WARNING: Spoilers, mentions of suicide, sexual assault, and rape.
Whether or not you love to binge-watch TV series, you have probably heard about ’13 Reasons Why’. Based on the book, the 13 episode Netflix series depicts the reasons behind the main character, Hannah Baker’s, suicide.
Since it’s release, the show has received harsh criticisms – namely for it’s graphic scenes of rape and suicide. And yes, it is indeed controversial. Especially for those already struggling with mental heath issues, it might be doing more harm than good.
Widely advertised, both online and in physical form, the show has gained massive amounts of attention. Of concern, especially for younger viewers, there is no indication at the beginning of the series of the graphic scenes that follow in the later episodes.
In fact, the first few episodes are rated M, with the MA15 rating only appearing half-way through the series. For obvious reasons, this has become a cause for concern as few, if any would suddenly halt their binge-watching due to a change in ratings.
Even for those who have read the book, the changed method of suicide and it’s accompanying visual depiction makes for a much more chilling scene.
However, the concern arises beyond the graphic scenes. While the intent of raising awareness without shying away from the ‘ugliness’ of the topic is noble, the execution falls short for a number of reasons.
As a matter of fact, the extended portrayal of suicide and it’s affect on people, romanticises the whole idea. It gives merit to self-harm and suicide as effective ways of getting attention. The tapes might reveal a lot, but we still aren’t provided with in-depth reasons.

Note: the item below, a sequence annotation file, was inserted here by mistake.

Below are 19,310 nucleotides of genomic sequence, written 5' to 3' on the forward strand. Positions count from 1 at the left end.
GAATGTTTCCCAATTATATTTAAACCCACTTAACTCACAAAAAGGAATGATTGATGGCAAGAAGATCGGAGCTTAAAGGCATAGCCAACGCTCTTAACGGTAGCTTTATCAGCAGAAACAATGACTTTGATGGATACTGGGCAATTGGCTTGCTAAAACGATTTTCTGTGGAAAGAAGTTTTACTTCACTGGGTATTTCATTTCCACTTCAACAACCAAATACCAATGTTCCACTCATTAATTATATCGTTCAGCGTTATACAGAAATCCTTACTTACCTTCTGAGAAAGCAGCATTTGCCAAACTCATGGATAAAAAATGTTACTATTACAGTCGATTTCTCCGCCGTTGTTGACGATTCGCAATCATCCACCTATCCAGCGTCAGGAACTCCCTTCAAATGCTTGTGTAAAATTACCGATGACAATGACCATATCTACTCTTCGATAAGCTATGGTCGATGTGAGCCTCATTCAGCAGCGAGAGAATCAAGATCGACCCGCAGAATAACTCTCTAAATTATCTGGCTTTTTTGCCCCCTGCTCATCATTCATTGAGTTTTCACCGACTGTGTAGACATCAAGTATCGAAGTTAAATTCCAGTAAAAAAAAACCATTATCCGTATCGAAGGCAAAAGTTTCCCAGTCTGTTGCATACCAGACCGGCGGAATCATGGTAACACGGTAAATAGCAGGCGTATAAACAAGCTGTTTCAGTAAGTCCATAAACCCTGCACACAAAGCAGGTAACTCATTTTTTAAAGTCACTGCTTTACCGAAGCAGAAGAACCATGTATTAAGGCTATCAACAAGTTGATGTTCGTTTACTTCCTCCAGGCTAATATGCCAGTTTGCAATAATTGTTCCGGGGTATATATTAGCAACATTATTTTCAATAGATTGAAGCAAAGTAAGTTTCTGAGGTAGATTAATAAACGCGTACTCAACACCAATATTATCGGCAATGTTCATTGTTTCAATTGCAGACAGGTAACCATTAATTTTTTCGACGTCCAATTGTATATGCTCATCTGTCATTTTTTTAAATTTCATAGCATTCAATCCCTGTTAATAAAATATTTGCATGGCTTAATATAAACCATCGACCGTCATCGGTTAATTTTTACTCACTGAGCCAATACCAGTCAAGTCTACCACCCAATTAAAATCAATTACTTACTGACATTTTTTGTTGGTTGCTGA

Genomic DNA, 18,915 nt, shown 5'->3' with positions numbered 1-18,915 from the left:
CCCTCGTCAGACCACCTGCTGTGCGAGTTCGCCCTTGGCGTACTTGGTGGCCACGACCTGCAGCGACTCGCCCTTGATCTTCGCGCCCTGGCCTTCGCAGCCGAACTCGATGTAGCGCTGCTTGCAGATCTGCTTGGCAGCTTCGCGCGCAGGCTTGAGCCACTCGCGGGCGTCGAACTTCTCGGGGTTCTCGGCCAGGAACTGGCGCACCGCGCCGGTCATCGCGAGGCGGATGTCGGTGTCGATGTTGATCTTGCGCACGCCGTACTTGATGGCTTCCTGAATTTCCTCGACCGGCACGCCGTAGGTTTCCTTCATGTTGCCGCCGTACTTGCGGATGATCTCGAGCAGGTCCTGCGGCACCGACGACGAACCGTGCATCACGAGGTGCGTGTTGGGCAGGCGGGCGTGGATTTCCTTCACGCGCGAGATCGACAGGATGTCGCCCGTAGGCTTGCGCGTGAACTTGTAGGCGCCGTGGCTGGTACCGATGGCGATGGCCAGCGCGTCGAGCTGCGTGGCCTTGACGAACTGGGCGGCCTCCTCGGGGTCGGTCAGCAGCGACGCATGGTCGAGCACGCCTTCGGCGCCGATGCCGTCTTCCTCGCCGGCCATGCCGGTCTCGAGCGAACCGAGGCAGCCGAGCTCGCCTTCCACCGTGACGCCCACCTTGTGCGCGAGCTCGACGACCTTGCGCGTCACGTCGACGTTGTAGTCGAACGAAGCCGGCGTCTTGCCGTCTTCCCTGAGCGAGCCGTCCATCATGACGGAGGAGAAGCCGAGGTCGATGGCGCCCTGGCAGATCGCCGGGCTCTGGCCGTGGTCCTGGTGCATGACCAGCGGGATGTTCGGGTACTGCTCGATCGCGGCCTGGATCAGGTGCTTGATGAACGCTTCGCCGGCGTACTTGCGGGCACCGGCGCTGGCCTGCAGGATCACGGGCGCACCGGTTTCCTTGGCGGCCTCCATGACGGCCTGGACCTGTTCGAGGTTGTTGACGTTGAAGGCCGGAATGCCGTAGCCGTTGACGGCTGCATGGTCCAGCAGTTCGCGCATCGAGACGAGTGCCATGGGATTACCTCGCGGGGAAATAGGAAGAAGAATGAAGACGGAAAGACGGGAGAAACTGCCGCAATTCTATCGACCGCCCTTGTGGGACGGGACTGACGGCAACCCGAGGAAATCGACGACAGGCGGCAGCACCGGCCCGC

’13 Reasons Why’ aims to teach a lesson about kindness and the effects of bullying. This message is clear, but while it might shed light on what the ‘bully’ can do, it lacks in offering any options for people struggling with their mental health. In fact, in the brief scene between Skye and Clay, the show may suggest that self-harm is a reasonable coping mechanism.
It does, through the character of Alex show how depressive and suicidal tendencies can easily go unnoticed by family and friends. However, it does not demonstrate how to look out for these behaviours or even suggest that we should. On the contrary, the scenes regarding mental health awareness are often overlooked in favour of Hannah’s voice overs.
On the note of Hannah’s voice overs, the series simplifies the reasons for her suicide down to a blame game.
Although the show has received praise for the detailed depiction, by not properly exploring the complex reasons behind suicide, it implies that death is the only way to ensure others notice.
And while the other characters do finally take notice of all the struggles Hannah faced, we see no upshot. There isn’t even much character development.
The consequences of poor decisions aren’t adequately represented throughout the series. A number of characters including Justin, Tyler, and Clay send around photos without permission and yet they are not reprimanded. We also don’t see Clay facing the consequences for things like like keying Zach’s car in attempt to right the wrongs.
We see Bryce rape not one, but two girls. While the final episode suggests that he will face repercussions, we do not see it. So much for not shying away from the ugliness of the truth.
’13 Reasons Why’ may fulfil its intent by starting the conversation surrounding traditionally taboo topics. And that is important. But on a number of fronts it certainly falls short of effectively facing and portraying mental health issues.
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